Tullow Oil ended its 2012 exploration activities in western Uganda on a dour note, hitting three dry wildcat oil wells in December. The firm, however, encountered hydrocarbon in a fourth well, Lyec-1, according to a statement released on Friday.
Tullow said the wells were drilled in December to help delineate the ultimate basin potential ahead of potential relinquishment. The company says Lyec-1 well, at the northern end of the Jobi east oil well, is currently under evaluation and remapping. All the wells were drilled in Block One in the Albertine graben, where Total is the main operator.
The ‘wildcat wells’, drilled outside the vicinity of a known oil or gas field, are not expected to significantly change the country’s oil potential outlook, which has in the past recorded a 90% success rate. Aidan Heavey, Tullow Chief Executive Officer, however, described the year 2012 as a success.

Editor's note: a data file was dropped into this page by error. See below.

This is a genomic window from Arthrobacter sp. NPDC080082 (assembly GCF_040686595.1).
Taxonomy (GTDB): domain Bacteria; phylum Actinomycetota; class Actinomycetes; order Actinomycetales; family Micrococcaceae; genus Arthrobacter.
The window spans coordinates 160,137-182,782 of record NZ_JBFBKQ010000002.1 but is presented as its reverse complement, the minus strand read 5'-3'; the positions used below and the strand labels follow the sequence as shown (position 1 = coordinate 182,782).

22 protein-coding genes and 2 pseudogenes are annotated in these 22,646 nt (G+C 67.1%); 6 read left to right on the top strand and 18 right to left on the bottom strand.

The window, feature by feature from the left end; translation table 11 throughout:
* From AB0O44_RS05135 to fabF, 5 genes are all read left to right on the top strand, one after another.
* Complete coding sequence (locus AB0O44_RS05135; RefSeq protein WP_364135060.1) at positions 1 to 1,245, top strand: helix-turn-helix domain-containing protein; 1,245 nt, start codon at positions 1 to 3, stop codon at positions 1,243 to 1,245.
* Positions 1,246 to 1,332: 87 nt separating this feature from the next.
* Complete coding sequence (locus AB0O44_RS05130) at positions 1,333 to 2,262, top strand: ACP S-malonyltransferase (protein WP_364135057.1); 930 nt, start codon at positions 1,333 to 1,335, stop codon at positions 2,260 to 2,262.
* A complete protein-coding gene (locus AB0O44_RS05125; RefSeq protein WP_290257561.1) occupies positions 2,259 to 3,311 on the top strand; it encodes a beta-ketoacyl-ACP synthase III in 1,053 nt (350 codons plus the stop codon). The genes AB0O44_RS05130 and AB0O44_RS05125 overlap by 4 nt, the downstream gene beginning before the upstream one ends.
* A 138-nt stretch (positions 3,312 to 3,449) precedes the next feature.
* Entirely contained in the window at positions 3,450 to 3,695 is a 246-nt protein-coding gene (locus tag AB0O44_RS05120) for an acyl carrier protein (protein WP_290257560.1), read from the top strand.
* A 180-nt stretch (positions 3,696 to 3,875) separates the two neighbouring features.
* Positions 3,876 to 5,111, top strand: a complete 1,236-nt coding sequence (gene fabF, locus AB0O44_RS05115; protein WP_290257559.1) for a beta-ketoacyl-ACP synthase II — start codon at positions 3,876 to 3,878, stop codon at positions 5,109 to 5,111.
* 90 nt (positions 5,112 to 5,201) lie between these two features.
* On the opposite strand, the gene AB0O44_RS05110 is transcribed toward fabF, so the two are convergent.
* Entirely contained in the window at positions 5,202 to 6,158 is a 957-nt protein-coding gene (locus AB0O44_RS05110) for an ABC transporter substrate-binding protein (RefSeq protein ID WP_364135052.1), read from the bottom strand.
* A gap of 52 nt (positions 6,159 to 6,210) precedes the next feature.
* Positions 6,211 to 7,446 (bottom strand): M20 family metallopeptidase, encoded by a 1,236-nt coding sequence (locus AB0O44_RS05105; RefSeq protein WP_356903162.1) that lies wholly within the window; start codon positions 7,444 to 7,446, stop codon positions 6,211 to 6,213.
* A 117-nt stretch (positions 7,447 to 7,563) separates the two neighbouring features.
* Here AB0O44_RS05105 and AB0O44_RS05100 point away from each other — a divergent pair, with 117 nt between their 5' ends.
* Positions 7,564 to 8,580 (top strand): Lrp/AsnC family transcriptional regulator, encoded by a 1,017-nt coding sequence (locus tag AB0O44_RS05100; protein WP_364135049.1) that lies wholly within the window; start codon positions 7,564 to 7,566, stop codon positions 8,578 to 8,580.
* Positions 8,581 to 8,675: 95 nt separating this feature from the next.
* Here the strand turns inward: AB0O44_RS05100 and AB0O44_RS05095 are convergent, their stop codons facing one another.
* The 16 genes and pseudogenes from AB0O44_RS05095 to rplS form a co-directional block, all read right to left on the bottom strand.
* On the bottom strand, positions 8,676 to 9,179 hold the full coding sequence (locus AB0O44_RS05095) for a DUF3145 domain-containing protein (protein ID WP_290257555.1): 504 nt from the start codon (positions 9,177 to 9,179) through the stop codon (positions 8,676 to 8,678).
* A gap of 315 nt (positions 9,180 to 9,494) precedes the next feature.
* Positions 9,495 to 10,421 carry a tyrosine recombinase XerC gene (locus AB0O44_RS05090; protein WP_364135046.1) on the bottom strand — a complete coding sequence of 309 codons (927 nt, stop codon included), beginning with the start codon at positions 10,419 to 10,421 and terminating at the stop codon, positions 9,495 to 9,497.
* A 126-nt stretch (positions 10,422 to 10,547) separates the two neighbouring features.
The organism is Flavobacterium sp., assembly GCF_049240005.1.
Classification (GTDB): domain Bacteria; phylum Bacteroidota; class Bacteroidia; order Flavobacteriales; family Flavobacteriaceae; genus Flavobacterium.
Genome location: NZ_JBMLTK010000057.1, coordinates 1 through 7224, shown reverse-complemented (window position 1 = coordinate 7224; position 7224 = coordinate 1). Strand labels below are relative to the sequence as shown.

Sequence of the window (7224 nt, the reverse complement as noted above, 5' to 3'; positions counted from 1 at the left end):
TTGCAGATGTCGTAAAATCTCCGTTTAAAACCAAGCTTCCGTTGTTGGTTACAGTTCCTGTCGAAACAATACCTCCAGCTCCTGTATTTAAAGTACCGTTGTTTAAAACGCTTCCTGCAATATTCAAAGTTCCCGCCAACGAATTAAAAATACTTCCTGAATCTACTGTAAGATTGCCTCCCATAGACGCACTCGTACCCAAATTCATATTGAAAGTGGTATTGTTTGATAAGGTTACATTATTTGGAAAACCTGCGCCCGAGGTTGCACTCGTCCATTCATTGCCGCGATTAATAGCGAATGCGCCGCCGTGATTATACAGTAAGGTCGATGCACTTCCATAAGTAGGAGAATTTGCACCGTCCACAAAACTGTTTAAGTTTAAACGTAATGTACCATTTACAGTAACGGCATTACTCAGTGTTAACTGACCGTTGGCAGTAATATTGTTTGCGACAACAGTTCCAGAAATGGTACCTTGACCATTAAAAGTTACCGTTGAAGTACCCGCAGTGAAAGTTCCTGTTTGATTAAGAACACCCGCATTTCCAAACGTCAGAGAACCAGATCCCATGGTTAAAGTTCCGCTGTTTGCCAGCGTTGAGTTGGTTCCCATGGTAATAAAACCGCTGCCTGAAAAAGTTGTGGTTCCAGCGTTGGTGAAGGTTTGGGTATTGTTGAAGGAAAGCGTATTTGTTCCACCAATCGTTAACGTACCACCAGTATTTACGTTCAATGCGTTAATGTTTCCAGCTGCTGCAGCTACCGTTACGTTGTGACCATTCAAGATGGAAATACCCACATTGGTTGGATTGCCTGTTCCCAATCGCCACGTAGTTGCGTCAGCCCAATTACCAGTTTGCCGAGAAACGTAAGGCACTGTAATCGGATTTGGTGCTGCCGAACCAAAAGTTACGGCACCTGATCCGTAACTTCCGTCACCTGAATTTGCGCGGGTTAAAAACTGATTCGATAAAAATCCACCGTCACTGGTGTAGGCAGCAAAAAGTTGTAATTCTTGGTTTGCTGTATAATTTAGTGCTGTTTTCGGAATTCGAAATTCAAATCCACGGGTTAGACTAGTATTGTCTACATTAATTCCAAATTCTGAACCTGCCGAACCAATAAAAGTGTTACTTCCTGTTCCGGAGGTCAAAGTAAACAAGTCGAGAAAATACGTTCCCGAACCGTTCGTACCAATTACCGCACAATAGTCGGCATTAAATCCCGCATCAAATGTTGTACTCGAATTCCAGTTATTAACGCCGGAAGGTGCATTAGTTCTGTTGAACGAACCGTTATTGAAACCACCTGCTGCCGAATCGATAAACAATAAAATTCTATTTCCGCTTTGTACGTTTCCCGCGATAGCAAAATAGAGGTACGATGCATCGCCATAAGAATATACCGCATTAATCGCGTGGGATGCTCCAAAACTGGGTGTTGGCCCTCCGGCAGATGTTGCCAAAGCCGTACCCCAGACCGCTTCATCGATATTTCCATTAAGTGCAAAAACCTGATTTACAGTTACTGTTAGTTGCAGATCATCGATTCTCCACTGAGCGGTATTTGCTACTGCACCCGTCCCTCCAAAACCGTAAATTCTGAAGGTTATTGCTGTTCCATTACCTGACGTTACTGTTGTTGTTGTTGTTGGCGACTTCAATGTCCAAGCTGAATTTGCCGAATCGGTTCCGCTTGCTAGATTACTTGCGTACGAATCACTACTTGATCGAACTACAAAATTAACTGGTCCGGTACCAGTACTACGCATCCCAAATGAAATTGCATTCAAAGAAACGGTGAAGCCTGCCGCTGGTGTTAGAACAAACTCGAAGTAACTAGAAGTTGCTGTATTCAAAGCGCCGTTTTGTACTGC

“Tullow accomplished much in 2012. We have had significant exploration success in establishing Kenya as a new hydrocarbon province,” he said in a statement.
He singled out Ngamia-1 and Twiga South -1 oil discoveries in Kenya as a key success, placing the East African country as a new ‘oil frontier’. “These discoveries are, alongside successful exploration in Uganda and recent major offshore gas discoveries by industry peers, establishing East Africa as an exciting new energy region,” the statement notes.